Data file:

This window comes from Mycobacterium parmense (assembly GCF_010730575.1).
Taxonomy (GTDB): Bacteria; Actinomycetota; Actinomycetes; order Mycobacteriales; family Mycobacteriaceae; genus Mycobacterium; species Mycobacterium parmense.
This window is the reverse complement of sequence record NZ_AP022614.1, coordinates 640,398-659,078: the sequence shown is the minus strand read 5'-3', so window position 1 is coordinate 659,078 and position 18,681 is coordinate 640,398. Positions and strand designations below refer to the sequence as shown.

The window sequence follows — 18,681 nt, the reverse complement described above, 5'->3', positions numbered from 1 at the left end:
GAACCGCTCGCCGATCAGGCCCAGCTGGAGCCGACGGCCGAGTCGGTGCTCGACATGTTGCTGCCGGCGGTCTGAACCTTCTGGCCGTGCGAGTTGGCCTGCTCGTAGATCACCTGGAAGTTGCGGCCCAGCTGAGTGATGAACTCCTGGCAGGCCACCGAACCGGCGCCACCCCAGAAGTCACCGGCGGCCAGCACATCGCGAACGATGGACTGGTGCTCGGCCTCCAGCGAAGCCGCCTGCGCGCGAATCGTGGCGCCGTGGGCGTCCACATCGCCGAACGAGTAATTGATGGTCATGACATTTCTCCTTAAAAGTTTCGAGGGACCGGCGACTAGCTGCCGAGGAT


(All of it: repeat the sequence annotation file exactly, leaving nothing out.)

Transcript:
This window comes from Mycobacterium parmense (assembly GCF_010730575.1).
Taxonomy (GTDB): Bacteria; Actinomycetota; Actinomycetes; order Mycobacteriales; family Mycobacteriaceae; genus Mycobacterium; species Mycobacterium parmense.
This window is the reverse complement of sequence record NZ_AP022614.1, coordinates 640,398-659,078: the sequence shown is the minus strand read 5'-3', so window position 1 is coordinate 659,078 and position 18,681 is coordinate 640,398. Positions and strand designations below refer to the sequence as shown.

The window sequence follows — 18,681 nt, the reverse complement described above, 5'->3', positions numbered from 1 at the left end:
GAACCGCTCGCCGATCAGGCCCAGCTGGAGCCGACGGCCGAGTCGGTGCTCGACATGTTGCTGCCGGCGGTCTGAACCTTCTGGCCGTGCGAGTTGGCCTGCTCGTAGATCACCTGGAAGTTGCGGCCCAGCTGAGTGATGAACTCCTGGCAGGCCACCGAACCGGCGCCACCCCAGAAGTCACCGGCGGCCAGCACATCGCGAACGATGGACTGGTGCTCGGCCTCCAGCGAAGCCGCCTGCGCGCGAATCGTGGCGCCGTGGGCGTCCACATCGCCGAACGAGTAATTGATGGTCATGACATTTCTCCTTAAAAGTTTCGAGGGACCGGCGACTAGCTGCCGAGGAT